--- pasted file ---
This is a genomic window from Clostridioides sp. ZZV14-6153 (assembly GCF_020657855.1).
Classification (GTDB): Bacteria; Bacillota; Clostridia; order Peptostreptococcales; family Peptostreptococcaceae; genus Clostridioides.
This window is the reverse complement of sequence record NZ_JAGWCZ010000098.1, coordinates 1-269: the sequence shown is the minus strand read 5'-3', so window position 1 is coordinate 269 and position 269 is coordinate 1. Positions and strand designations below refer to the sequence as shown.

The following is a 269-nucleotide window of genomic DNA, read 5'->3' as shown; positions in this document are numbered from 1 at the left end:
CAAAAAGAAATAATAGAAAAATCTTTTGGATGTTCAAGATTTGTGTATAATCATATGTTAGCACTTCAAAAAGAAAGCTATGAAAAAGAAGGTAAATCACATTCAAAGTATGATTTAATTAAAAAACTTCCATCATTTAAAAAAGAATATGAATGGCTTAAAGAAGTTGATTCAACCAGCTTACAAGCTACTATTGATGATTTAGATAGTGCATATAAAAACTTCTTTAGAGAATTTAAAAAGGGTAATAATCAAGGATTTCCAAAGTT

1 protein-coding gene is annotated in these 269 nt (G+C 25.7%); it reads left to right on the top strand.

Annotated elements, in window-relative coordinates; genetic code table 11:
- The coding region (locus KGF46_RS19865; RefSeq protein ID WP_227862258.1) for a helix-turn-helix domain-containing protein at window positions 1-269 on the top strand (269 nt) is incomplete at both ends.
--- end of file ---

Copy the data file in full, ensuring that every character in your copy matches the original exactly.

This is a genomic window from Clostridioides sp. ZZV14-6153 (assembly GCF_020657855.1).
Classification (GTDB): Bacteria; Bacillota; Clostridia; order Peptostreptococcales; family Peptostreptococcaceae; genus Clostridioides.
This window is the reverse complement of sequence record NZ_JAGWCZ010000098.1, coordinates 1-269: the sequence shown is the minus strand read 5'-3', so window position 1 is coordinate 269 and position 269 is coordinate 1. Positions and strand designations below refer to the sequence as shown.

The following is a 269-nucleotide window of genomic DNA, read 5'->3' as shown; positions in this document are numbered from 1 at the left end:
CAAAAAGAAATAATAGAAAAATCTTTTGGATGTTCAAGATTTGTGTATAATCATATGTTAGCACTTCAAAAAGAAAGCTATGAAAAAGAAGGTAAATCACATTCAAAGTATGATTTAATTAAAAAACTTCCATCATTTAAAAAAGAATATGAATGGCTTAAAGAAGTTGATTCAACCAGCTTACAAGCTACTATTGATGATTTAGATAGTGCATATAAAAACTTCTTTAGAGAATTTAAAAAGGGTAATAATCAAGGATTTCCAAAGTT

1 protein-coding gene is annotated in these 269 nt (G+C 25.7%); it reads left to right on the top strand.

Annotated elements, in window-relative coordinates; genetic code table 11:
- The coding region (locus KGF46_RS19865; RefSeq protein ID WP_227862258.1) for a helix-turn-helix domain-containing protein at window positions 1-269 on the top strand (269 nt) is incomplete at both ends.